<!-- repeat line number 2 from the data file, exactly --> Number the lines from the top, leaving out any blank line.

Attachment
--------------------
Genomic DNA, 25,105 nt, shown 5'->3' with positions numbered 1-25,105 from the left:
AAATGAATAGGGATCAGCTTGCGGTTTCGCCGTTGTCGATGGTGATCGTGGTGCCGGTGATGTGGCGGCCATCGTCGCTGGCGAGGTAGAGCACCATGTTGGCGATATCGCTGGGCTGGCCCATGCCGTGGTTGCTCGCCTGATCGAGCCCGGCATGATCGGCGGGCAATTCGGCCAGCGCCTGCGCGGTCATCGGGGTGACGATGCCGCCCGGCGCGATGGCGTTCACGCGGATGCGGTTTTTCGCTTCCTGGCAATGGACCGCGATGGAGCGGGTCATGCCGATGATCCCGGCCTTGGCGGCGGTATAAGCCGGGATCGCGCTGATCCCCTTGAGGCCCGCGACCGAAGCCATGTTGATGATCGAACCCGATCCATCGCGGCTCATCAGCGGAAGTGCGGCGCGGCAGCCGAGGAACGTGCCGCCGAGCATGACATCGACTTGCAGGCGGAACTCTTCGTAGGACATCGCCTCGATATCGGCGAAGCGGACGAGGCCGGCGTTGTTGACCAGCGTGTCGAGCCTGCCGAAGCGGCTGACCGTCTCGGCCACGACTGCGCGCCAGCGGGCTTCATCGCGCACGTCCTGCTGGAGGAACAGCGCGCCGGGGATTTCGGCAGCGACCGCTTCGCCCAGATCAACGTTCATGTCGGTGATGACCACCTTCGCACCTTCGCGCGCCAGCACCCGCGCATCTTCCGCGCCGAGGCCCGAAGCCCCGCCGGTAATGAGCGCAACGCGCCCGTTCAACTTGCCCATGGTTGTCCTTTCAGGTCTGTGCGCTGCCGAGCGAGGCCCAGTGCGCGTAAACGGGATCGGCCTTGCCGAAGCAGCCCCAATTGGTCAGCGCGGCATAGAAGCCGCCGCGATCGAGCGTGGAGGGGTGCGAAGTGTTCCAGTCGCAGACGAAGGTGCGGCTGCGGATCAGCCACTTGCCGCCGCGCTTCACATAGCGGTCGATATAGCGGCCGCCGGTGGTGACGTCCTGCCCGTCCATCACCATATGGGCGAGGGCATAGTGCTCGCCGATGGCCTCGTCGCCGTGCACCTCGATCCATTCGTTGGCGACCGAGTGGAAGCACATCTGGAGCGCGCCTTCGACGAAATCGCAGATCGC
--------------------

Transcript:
AAATGAATAGGGATCAGCTTGCGGTTTCGCCGTTGTCGATGGTGATCGTGGTGCCGGTGATGTGGCGGCCATCGTCGCTGGCGAGGTAGAGCACCATGTTGGCGATATCGCTGGGCTGGCCCATGCCGTGGTTGCTCGCCTGATCGAGCCCGGCATGATCGGCGGGCAATTCGGCCAGCGCCTGCGCGGTCATCGGGGTGACGATGCCGCCCGGCGCGATGGCGTTCACGCGGATGCGGTTTTTCGCTTCCTGGCAATGGACCGCGATGGAGCGGGTCATGCCGATGATCCCGGCCTTGGCGGCGGTATAAGCCGGGATCGCGCTGATCCCCTTGAGGCCCGCGACCGAAGCCATGTTGATGATCGAACCCGATCCATCGCGGCTCATCAGCGGAAGTGCGGCGCGGCAGCCGAGGAACGTGCCGCCGAGCATGACATCGACTTGCAGGCGGAACTCTTCGTAGGACATCGCCTCGATATCGGCGAAGCGGACGAGGCCGGCGTTGTTGACCAGCGTGTCGAGCCTGCCGAAGCGGCTGACCGTCTCGGCCACGACTGCGCGCCAGCGGGCTTCATCGCGCACGTCCTGCTGGAGGAACAGCGCGCCGGGGATTTCGGCAGCGACCGCTTCGCCCAGATCAACGTTCATGTCGGTGATGACCACCTTCGCACCTTCGCGCGCCAGCACCCGCGCATCTTCCGCGCCGAGGCCCGAAGCCCCGCCGGTAATGAGCGCAACGCGCCCGTTCAACTTGCCCATGGTTGTCCTTTCAGGTCTGTGCGCTGCCGAGCGAGGCCCAGTGCGCGTAAACGGGATCGGCCTTGCCGAAGCAGCCCCAATTGGTCAGCGCGGCATAGAAGCCGCCGCGATCGAGCGTGGAGGGGTGCGAAGTGTTCCAGTCGCAGACGAAGGTGCGGCTGCGGATCAGCCACTTGCCGCCGCGCTTCACATAGCGGTCGATATAGCGGCCGCCGGTGGTGACGTCCTGCCCGTCCATCACCATATGGGCGAGGGCATAGTGCTCGCCGATGGCCTCGTCGCCGTGCACCTCGATCCATTCGTTGGCGACCGAGTGGAAGCACATCTGGAGCGCGCCTTCGACGAAATCGCAGATCGC